Five years have passed by while 236 civilians are being forcibly disappeared, 90 of whom have been disappeared since 2015. Those civilians were abducted from their homes, workplaces, and streets, and have been held at prions and detention centres for no lawful justification. Their fate and medical conditions are still unknown until this day.
During forced disappearance periods, victims’ right of contacting their families or anyone outside prison is not the violated right. They are brutally tortured and inhumanely mistreated. 81 forcibly disappeared individuals have died as a result of such cruel torture and their families could only see them as dead bodies. Victims have been repeatedly detained at targeted buildings and areas, placing their lives at great risk as dozens of forcibly disappeared abductees have been killed during bombings, where families were either devastated to see their relatives’ names on the dead lists, or got more worried and scared for the disappeared ones.
While many abductees and detainees, held at official prisons, have been infected with COVID-19, the medical conditions of the forcibly disappeared persons are still unknown. Rehab, a daughter of a forcibly disappeared individual, said “I am really scared. My mother, siblings, grandfather, and the whole family is worried that my father might be infected with Corona Virus. He is sick and has been suffering from diabetes and hypertension. Dad, are you okay? Do you take your medications? Are they properly taking care of you?”
The psychological effects of forced disappearance linger as many victims tend to isolate themselves, and feel claustrophobic, serious fear, and helplessness. Sameer, an alias name, said “I can no longer live like normal people. I have sleeping disorder now. I am always in constant fear for my family. They used to threaten me with my children and family in my detention.”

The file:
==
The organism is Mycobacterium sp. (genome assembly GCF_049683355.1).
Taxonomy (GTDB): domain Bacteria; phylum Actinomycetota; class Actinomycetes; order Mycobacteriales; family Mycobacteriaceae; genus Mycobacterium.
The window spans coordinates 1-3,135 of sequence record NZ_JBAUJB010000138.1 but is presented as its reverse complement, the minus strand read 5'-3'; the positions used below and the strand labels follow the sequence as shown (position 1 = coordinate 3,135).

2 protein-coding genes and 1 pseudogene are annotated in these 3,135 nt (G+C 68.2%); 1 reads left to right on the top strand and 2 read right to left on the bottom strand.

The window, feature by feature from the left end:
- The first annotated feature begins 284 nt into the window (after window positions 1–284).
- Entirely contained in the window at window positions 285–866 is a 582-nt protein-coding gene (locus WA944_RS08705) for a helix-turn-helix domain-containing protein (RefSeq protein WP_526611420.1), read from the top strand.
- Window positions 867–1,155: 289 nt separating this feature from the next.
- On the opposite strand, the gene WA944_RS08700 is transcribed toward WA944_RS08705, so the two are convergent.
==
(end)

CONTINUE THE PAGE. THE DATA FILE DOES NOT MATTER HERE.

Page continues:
International conventions and agreements criminalize forced disappearance. Article 1 of the International Convention for the Protection of All Persons from Enforced Disappearance states that “No one shall be subjected to enforced disappearance. No exceptional circumstances whatsoever, whether a state of war or a threat of war, internal political instability or any other public emergency, may be invoked as a justification for enforced disappearance.”
On the International Day of the Disappeared, we, Abductees’ Mothers Association, rally here, by the OHCHR to make the voice of the disappeared heard. We call upon the United Nations and its Special Envoy to step up the pressure on the violating parties, Houthi armed group, Southern Transitional Council, and the government, to uncover the fate of the forcibly disappeared persons. Many of them have been included in the exchange lists, so why not grant them the right to contact and see their families?
We call upon the Security Council to take deterrent actions to punish the perpetrators of forced disappearance. We, finally, demand the UN agencies and human rights organizations to provide the necessary support for the victims of forced disappearance and their families.
Issued by Abductees’ Mothers Association, Sana’a
August 30th, 2020